Currently, OLEDs cannot achieve the same amount of brightness produced by most LED lamps. Where it may take 3 or 4 LED lights to illuminate your kitchen, it could take twice as many OLED panels, and for up to ten times the cost. Also, because of their organic compounds and their sensitivity to heat OLEDs are not as durable as LEDs, making it unlikely that current generations can ever be used as traditional screw-in light bulbs.

OLEDs are definitely an interesting and impeccable new form of lighting. However, they still face issues in cost and efficiency. As prices continue to lower, LED lighting technology continues to advance as the most energy-efficient form of light. Maybe it’s a little too soon to go organic but the possibilities for the future are hopeful. What are your thoughts on Organic LED and LED lighting? Feel free to comment, or drop us a line on Facebook, Twitter, Google Plus, LinkedIn, Pinterest or Instagram!

https://blog.1000bulbs.com/home/oled-vs-led-lighting

Led's are improving every year, but so are Oled's. Who knows how each will advance...
 
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Most of the advantage of Micro-LEDs will be in small screens such as phones and tablets. They will not be able to upscale to larger displays. They do have advantages over OLED in small displays.

http://www.eenewsled.com/news/6000ppi-micro-led-displays-beat-oleds-cost
Exactly correct.

Qouting from the article you referenced:

"VueReal will offer two types of micro-LED displays, one with sub-micron pixels for AR and VR micro-display applications, and for larger displays a technology with pixels structured and pitched only a couple of microns apart.."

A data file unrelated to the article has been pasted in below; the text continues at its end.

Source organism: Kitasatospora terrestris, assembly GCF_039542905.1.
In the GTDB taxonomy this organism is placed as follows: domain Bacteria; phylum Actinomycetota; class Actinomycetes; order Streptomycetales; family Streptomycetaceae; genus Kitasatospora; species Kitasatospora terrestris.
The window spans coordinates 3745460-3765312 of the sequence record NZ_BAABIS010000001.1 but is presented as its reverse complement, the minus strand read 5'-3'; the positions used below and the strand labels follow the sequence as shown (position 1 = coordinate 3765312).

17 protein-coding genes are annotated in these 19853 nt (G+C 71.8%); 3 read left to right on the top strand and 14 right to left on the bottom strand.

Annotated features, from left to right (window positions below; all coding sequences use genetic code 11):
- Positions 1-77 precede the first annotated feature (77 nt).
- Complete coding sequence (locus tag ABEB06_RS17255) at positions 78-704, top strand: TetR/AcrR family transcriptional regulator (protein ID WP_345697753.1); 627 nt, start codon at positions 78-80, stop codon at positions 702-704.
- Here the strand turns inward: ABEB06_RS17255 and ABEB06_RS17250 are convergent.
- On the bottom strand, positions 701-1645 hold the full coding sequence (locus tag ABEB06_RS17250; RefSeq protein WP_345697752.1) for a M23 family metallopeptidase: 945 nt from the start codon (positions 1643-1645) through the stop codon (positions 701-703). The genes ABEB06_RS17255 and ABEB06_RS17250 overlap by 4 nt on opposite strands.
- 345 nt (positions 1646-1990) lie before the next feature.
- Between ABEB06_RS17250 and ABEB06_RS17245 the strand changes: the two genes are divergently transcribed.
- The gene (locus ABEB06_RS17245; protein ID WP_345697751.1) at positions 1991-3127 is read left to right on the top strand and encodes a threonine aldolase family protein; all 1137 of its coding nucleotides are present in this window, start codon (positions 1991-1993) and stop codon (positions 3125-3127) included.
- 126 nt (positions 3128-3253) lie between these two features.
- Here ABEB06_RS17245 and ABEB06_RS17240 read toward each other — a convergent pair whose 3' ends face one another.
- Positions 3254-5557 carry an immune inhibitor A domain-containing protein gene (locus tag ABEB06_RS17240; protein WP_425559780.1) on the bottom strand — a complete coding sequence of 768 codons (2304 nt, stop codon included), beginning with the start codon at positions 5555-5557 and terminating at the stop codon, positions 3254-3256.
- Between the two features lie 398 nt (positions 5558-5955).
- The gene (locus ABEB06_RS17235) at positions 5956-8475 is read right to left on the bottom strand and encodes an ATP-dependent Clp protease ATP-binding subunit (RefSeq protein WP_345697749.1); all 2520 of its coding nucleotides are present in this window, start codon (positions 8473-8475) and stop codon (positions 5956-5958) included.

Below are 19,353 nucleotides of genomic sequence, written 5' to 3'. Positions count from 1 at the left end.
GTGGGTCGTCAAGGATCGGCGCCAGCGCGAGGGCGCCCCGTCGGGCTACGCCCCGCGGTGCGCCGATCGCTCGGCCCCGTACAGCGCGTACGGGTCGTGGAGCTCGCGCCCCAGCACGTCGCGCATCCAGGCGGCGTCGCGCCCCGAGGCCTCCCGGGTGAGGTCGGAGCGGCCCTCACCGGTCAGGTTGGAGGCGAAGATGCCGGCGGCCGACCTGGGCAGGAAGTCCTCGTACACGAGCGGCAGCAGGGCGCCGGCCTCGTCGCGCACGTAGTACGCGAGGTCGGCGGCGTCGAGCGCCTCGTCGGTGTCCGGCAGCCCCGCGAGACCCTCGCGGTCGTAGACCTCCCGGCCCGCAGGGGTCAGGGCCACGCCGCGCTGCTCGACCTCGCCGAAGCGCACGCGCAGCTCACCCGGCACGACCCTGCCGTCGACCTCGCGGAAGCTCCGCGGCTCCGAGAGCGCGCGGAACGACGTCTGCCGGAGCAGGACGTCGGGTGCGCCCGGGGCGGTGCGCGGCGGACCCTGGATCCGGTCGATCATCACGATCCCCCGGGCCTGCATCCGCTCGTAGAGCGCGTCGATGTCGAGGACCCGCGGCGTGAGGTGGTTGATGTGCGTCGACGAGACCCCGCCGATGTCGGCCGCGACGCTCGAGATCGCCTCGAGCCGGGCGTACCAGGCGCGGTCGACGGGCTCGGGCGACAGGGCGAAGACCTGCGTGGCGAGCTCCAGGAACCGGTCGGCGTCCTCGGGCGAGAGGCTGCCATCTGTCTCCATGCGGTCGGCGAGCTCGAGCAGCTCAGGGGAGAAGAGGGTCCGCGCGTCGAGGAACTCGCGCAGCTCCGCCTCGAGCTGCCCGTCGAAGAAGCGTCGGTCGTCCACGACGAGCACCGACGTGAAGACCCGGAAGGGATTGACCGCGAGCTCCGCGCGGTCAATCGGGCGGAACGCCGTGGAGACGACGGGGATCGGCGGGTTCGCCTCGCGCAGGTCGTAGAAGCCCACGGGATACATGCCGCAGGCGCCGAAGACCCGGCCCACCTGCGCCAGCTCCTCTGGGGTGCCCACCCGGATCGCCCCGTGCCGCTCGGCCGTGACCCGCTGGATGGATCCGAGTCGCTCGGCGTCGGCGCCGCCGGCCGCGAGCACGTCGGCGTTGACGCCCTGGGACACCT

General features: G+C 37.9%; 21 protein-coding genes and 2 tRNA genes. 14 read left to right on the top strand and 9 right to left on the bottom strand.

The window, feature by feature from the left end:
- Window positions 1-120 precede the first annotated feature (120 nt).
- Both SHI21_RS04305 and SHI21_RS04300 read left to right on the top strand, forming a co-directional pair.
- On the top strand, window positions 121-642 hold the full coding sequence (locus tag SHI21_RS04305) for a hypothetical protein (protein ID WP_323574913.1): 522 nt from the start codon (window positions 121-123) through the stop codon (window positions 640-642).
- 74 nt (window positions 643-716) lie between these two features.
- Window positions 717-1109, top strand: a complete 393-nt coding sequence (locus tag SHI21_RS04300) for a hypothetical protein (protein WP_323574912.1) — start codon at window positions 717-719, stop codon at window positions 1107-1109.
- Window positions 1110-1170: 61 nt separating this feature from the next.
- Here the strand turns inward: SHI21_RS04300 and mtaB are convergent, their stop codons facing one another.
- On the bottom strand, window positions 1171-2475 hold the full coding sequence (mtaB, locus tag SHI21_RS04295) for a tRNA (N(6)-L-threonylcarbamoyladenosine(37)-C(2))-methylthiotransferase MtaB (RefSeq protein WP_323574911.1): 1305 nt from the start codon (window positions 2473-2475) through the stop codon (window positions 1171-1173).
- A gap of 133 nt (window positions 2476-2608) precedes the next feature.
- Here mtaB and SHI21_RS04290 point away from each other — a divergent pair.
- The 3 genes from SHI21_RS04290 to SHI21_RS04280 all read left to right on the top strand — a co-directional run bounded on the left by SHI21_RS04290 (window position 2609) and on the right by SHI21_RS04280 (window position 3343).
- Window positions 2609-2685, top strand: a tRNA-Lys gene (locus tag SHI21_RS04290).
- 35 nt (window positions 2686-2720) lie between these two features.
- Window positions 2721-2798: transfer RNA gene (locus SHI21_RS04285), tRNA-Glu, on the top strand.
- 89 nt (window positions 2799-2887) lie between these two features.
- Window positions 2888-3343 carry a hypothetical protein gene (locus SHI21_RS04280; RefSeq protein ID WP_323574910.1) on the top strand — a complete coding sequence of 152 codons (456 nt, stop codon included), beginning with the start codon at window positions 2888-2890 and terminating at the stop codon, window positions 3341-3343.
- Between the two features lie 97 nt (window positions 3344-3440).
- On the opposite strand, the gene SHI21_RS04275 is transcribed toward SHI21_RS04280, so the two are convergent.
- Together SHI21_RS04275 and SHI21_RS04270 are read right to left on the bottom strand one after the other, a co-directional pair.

2 pixels correspond to a 4K dispkay which is 017" tall X 0.3" wide.

Even if assume that they are referring to subpixels rather than pixels, 2 um subpixel spacing correspnods to a display which is 0.9" wide X 0.5" tall.

For watches (as Apple is aiming at), this is all well and good. But usng the same term of 'Microled' for large screen displays based on fundamentally different manufactiring processes (and challenges) is as Samsungesque as their hijacking of the term QLED...

A 55" 4K display requires pixels which are 317um apart - to call this 'MicroLED' and lump it in with small wafer-scale displays with LED pixels which are 1-2 microns apart is the hieght of fudgification.

Samsung's recently-announced 'Wall' display is 8K over 146", or 421um between pixels.

There is an enormous gap between 1-2um and 300-400um (in both viability and cost).

I'd suggest we make a distinction between 'Small-screen MicroLED displays' (which are possible to manufacture at the wafer-level and should be economical) and 'Large-screen MictoLED displays' (which are primarily a packaging/handling/assembly manfacturibg challenge and face ,uch greater barriers to ever be cost competitive for consumer TVs).

33um is the dividing line between 'Micron-scale' and 'Millimeter-scale' (on a log scale), so that is at least a first suggestion for how to distinguish between 'Small-screen Micro-LED' and 'Large-screen Micro-LED'...
 

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An article I liked about the advantages of microLED: